Elections commence citywide today as local aldermanic candidates in the fourth, fifth, and 20th wards concluded their campaigns by turning with increasing intensity to the contentious issue of urban housing. A number of forums and meetings held in Hyde Park and Woodlawn in the past few weeks have dealt with the region's changing demographics and rising housing costs.
"I can't say that the poor residents of the community are being sufficiently looked after," said State Representative Howard Kenner, 20th ward candidate, in an interview. "People are frustrated. Residents are frustrated. They feel like they are being forced out of the neighborhoods that their families have resided in for years."
Kenner addressed local residents this past Thursday at the Shebeen King Café on the 6500 block of St. Lawrence Avenue, speaking to the loss of rental property in the neighborhood. Such property, he said, was being replaced by less affordable condos "at a phenomenal rate."
The incumbent Arenda Troutman, national spokesman for the Rainbow Coalition Lydia Watts, and local lawyer and DePaul Law School graduate Donna Rayme join Kenner in vying for the 20th ward spot.
At a forum held by The Woodlawn Organization (TWO) at the beginning of the month, Troutman said that she intended to "continue bringing the neighborhood out of 40 years of neglect."
"There has been no market-rate housing in Woodlawn in the past 40 years," she said. "The community has a need to see that its dilapidated structures and eradicated buildings are torn down and replaced."
Watts commented that same evening on the University's role in community housing, saying that people from the University "aren't moving to Woodlawn because they like you. It's because you have something that they want."
Troutman denied claims that she was acting solely in the interest of residential development and said she envisions Woodlawn as a "true mixed-income community."
Georgette Greenleaf Finney, vice president of the Woodlawn Community Development Corporation (WDCD), the real estate subsidiary of TWO, echoed the alderman's sentiments on the lack of market rate housing in a phone interview.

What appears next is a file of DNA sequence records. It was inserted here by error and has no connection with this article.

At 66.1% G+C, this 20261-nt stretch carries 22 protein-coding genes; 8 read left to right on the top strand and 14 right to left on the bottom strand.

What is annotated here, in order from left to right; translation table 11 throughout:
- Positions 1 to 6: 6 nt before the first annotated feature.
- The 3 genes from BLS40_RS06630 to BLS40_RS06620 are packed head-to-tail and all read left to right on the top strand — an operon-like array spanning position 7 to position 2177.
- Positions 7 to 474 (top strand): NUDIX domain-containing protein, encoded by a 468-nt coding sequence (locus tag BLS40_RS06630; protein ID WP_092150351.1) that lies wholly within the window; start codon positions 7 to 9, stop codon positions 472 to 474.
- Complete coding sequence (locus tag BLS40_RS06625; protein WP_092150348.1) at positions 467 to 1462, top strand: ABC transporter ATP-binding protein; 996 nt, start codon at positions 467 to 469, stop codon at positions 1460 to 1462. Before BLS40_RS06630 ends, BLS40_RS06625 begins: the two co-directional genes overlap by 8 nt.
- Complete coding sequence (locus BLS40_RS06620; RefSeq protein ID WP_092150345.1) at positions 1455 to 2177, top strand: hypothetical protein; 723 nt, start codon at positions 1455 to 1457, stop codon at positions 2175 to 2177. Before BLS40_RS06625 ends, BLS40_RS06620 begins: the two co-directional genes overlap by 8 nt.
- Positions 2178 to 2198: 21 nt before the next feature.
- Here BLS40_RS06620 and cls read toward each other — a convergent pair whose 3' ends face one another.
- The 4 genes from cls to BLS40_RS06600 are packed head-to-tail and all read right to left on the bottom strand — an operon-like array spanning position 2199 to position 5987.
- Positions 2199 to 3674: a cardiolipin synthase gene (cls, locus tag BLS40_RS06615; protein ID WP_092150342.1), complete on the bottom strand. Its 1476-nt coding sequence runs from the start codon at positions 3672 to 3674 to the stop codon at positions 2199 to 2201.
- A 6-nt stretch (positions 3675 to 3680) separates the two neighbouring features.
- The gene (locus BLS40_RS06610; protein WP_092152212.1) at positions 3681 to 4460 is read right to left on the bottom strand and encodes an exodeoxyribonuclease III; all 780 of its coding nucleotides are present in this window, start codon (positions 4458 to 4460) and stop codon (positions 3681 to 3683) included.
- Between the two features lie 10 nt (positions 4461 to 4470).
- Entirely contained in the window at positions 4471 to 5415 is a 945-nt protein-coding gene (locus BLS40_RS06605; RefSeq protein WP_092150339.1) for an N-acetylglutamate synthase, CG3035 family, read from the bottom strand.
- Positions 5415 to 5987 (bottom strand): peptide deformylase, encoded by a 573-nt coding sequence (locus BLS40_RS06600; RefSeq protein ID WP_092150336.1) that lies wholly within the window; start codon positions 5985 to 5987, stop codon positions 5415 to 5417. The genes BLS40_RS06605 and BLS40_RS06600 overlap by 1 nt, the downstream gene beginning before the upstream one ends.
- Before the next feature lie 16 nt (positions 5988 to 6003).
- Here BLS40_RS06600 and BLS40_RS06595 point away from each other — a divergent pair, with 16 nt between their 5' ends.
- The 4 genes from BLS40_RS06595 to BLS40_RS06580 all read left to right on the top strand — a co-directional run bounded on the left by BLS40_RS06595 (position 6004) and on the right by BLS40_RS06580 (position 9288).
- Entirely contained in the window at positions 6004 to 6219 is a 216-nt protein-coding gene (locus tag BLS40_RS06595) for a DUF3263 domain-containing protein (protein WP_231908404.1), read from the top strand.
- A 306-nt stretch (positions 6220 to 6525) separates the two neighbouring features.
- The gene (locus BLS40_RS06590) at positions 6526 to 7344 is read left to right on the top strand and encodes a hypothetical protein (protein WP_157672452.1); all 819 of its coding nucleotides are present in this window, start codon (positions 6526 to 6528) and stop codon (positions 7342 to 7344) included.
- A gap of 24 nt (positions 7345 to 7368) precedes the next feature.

"Between 1970 and 1997 the WDCD built over 1,600 units of affordable housing in Woodlawn," she said, referring to housing subsidized by the city for residents or available with Section 8 housing vouchers. "As of this date we have not yet built 100 units of market rate homes. We have a huge commitment to affordable rental housing."
Affordable housing has also been an issue in the fourth and fifth wards. Incumbent Leslie Hairston said that South Shore, a neighborhood comprising part of her fifth ward, is experiencing an influx of former public housing residents from south of the loop. The Robert Taylor and the Ida B. Wells housing projects, among others, have been torn down or are slated to be torn down in preparation for urban renewal in the fourth ward.
These residents were provided with vouchers that can be used anywhere in the city to relocate. As a result of South Shore's cheap rental housing market, many have relocated to the fifth ward.
"The city acted too soon," Hairston said in an interview. "We now have high concentrations of low income residents together. So instead of the vertical ghettos we had in Bronzeville, we have horizontal ghettos in South Shore."
Hairston squared off against her opponent Oscar Worrill in a housing forum this past Wednesday, which featured the aldermanic candidates from the fourth and fifth wards.
Worrill stressed the importance of providing quality housing and services to those residents who have moved to the area.
"We need tenants' rights," he said. "There are certain things that the tenant just does not know, and he needs to be more informed to make educated decisions."
Fourth ward incumbent Toni Preckwinkle said during the forum that the federal government mandated that the high-rises come down.
The federal government ran fiscal viability tests on all Chicago high-rises in the early '90s and no Chicago high-rise passed the tests.
"There has not been sufficient attention given to where people are going after the high-rises come down," she said. "Our major problem was fundamentally how we were going to provide facilitation for people to find affordable housing."
Her opponent Norman Bolden, a marketing executive at WGCI radio, said that residential redevelopment of the fourth ward should have occurred before the high-rises came down.
"If you look down State [Street], you didn't see anything new going up before Robert Taylor homes were torn down," he said. "There must be programs in place. There must be job training so it will not be a culture shock when residents of these places have to move to a new neighborhood."
Preckwinkle celebrated the legislation that she passed recently with Hairston requiring that a percentage of newly developed housing stock be "set aside" as affordable housing.
"Just as Boston, Sacramento, and San Diego have done, we need to harness the energies of the private development community to provide affordable housing to our areas," she said.
Preckwinkle also mentioned plans to construct 1,500 units of new, rehabilitated housing, much of which she claimed will be affordable housing.
Bolden said he doubted that the residents who were removed from housing projects in the fourth ward will ever be able to return.
"There are many in the fourth ward who don't make the medium income necessary to pay even for the so-called affordable homes," he said. "So many are struggling who want quality homes."
The alderman noted, however, that much of what has been built was constructed on vacated land. "On 42nd Street we took down abandoned buildings and thus weren't removing tenants from their buildings," Preckwinkle said.